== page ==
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UML modelling. This article gives a short overview of UML2.

1. UML

1.1. Overview

Eclipse supports the creation of UML2 diagrams via UML2 Tools project. UML2 Tools is a set of GMF-based editors for viewing and editing UML models.

1.2. Definition

The Unified Modeling Language (UML) is a visual language for capturing software designs and patterns. The first version of UML was defined 1994 and released by the Object Management Group (OMG) in 1997 as UML v.1.1. The syntax and a semantic of UML is defined by the OMG.

The basic building block for UML is a diagram. UML divides diagrams into structural diagrams and behavioral diagrams

The latest version UML 2 has the target to add the ability for modelers to capture more system behavior. UML 2 has the target to support model driving architectures (MDA). MDA has the target to create automatically a software program from several models.

1.3. UML Profiles

UML is intended to be extended. The formal way to extending a UML model is via a UML profile. A UML profile a collection of UML stereotypes and constraints on elements that map the generic UML to a specific problem domain or implementation. For example a UML profile can be used to support the modeling of J2EE software components.

2. Appendix: Class diagrams

2.1. Overview

A class diagram captures the static relationships of your software.

2.2. Classes

A class is represented by a rectangular box divided into compartments. A Compartment is an area in the box to write information. The first compartment holds the name, the second holds the attributes and the third is used for the operations.


Any compartment can be hidden to improve readability of the diagram.

UML suggests that a class name:

  • Starts with a capital letter

  • is centered in the top compartment

  • is written in a boldface font

  • is written in italics if the class is abstract

2.3. Attributes

Attributes specifies details of a class and can be simple types or objects.

Attributes can be defined inlined (as part second compartment of the diagram of the class) or as relationship.

2.4. Inlined Attributes

Inlined attributes are placed in the second compartment of the class. The notation for inline attribute is: visibility name: type {multiplicity} {=default}

Table 1. Table
Element Values Description






public Attribute

private Attribute

protected Attribute

package Attribute



Name of the attribute following the camelCase notation


Class name, interface or primitive types, e.g. int


Optional, if not specified then it is assumed to be 1, * for any value, 1,..,* for ranges.


Optional, default value of the attribute


2.5. Attributes by Relationship

To model attributes by relationship you use an association relationship between the class which represents the attribute and the class containing the attribute.


2.6. Static Attributes

Static attributes (attributes that are part of the class and not part of the instance of the class) are displayed via underlining the name of the relationship.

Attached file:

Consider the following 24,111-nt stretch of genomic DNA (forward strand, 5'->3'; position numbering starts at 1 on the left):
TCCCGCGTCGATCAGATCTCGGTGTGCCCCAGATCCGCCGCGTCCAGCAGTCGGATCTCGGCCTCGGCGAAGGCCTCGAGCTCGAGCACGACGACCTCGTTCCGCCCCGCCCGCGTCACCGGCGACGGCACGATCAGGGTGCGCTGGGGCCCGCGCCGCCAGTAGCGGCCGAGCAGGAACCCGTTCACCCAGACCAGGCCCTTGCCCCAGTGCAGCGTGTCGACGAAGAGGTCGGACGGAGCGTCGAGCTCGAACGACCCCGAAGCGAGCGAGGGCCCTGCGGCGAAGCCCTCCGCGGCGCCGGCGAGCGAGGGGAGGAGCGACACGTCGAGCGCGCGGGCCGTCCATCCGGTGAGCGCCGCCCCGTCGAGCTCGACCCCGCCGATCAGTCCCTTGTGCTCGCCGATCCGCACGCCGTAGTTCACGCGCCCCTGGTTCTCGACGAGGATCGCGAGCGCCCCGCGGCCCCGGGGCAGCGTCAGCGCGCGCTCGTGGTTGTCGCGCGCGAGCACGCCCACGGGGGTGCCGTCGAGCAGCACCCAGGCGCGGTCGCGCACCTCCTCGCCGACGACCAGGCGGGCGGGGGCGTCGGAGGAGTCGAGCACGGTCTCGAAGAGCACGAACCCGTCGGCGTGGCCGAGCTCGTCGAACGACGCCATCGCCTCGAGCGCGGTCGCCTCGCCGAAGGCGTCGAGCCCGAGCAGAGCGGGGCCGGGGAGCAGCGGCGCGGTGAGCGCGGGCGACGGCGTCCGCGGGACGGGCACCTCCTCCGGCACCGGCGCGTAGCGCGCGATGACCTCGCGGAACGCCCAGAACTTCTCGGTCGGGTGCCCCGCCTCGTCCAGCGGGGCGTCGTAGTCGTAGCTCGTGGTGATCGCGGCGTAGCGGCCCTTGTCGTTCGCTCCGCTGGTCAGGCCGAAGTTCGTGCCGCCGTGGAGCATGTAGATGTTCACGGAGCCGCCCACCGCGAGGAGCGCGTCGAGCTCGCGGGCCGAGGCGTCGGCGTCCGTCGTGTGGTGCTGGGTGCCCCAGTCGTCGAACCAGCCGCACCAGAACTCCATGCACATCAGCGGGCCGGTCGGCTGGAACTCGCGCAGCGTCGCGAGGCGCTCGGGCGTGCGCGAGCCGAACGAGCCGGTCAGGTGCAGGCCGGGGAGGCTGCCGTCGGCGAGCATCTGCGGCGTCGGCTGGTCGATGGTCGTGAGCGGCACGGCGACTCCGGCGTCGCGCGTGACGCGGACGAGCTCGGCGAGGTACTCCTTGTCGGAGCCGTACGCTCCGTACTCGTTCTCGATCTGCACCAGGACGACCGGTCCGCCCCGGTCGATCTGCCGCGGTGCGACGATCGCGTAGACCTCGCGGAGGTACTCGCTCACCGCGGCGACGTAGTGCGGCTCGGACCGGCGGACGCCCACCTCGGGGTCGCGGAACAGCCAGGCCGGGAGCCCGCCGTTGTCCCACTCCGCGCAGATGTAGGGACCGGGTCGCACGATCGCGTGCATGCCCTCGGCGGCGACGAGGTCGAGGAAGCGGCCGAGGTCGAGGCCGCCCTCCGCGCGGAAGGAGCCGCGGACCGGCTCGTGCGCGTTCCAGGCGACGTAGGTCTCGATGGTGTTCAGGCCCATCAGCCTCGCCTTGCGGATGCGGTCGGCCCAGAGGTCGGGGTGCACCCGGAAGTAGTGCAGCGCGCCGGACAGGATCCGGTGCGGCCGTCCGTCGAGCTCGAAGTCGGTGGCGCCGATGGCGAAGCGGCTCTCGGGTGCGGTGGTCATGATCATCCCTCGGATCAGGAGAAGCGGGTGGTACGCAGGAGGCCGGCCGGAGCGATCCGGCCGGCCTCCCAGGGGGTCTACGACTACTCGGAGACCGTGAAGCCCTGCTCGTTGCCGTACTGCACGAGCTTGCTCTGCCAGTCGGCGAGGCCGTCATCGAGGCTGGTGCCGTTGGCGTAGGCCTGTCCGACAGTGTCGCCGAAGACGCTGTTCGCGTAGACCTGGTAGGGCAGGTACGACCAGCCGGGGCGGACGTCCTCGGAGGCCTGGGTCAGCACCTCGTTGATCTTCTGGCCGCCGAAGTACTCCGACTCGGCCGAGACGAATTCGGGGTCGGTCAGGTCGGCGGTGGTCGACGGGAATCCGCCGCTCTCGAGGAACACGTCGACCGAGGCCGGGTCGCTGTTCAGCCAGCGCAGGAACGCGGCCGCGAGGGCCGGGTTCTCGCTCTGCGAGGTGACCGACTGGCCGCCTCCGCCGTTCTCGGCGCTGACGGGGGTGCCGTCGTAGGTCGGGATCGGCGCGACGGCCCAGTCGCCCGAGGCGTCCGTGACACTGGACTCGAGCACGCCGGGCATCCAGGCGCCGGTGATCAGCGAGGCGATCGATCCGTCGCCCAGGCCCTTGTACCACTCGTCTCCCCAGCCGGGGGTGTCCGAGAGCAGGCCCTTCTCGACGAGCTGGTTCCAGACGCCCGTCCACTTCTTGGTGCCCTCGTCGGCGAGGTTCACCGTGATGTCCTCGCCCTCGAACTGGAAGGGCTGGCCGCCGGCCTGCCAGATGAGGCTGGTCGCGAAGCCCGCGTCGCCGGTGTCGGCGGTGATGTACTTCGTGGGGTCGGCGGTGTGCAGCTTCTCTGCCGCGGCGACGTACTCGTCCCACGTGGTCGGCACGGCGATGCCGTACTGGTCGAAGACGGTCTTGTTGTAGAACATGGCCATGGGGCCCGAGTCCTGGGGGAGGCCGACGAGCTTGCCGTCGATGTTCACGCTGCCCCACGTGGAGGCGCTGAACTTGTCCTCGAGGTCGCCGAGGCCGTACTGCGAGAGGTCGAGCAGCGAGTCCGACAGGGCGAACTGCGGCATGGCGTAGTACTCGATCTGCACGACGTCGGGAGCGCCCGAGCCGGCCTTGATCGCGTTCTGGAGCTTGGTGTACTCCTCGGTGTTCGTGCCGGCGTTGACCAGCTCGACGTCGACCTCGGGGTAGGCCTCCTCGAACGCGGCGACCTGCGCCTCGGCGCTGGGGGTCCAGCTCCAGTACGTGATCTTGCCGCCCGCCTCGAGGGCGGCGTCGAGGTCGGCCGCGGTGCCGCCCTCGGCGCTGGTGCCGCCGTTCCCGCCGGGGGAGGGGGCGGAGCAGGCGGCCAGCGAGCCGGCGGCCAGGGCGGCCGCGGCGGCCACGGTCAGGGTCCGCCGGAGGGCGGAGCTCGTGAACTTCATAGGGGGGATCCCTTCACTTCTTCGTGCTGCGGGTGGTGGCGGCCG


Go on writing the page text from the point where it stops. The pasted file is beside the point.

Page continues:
2.7. Interfaces

Interfaces are indicated via the stereotype [interface].


Relationships can be expressed via the ball-and-socket notation.


2.8. Relationships

UML defines several ways of representing relationships between classes.

2.9. Association

Read as "..has a.." association between classes. Drawn as a straight line between the two classes. Does not mean that the classes are owned by one, other classes may use the connected class too.


2.10. Aggregation

Read as "..owns a ..". Not as strong as a composite.


2.11. Composition

Strong relationship between classes to the point of containment. Read as "..is part of..". If the owning instance is destroyed then normally (not necessarily) the linked object is destroyed too.


2.12. Generalisation

Read as ".. is a..". Use to express inheritance. Represented by a solid line and a hollow triangular arrow. For example the following code could be expressed with the following diagram.

package animals;

public abstract class Animal {

package animals;

public class Frog extends Animal {


2.13. Export your class diagram as image

To export your diagram as image / graphic, right-click on your diagram and select File ▸ Save as Image File.


3. Appendix: Model-Driven Architecture (MDA)

3.1. Overview

MDA is the approach in which models are automatically translated into complete, deployable, running applications.

MDA defines several levels for these models, Platform independent models, platform specific models and code models.

3.2. Platform Independent Model (PIM)

Represents the business model to be implemented and can be described via UML. The PIM describes the processes of the business model and the structure of the system. The PIM does not specific operating system, programming language and hardware.

3.3. Platform Specific Model (PSM)

The PSM is responsible to specify the technical details to implement the PIM, e.g. the operating system, the programming language. In case several realizations / implementations for a PIM are possible then several PSM are formulated.

3.4. Code Mode

Represents the deployable code. In an ideal MDA scenario this code could be directly compiled and deployed without human interaction.

4. Tooling

The Eclipse Modeling Framework

See EMF tutorial to learn how the Eclipse IDE provides support for getting logical models and UML representations of it.

5. Links and Literature

6. vogella training and consulting support

Copyright © 2012-2018 vogella GmbH. Free use of the software examples is granted under the terms of the Eclipse Public License 2.0. This tutorial is published under the Creative Commons Attribution-NonCommercial-ShareAlike 3.0 Germany license.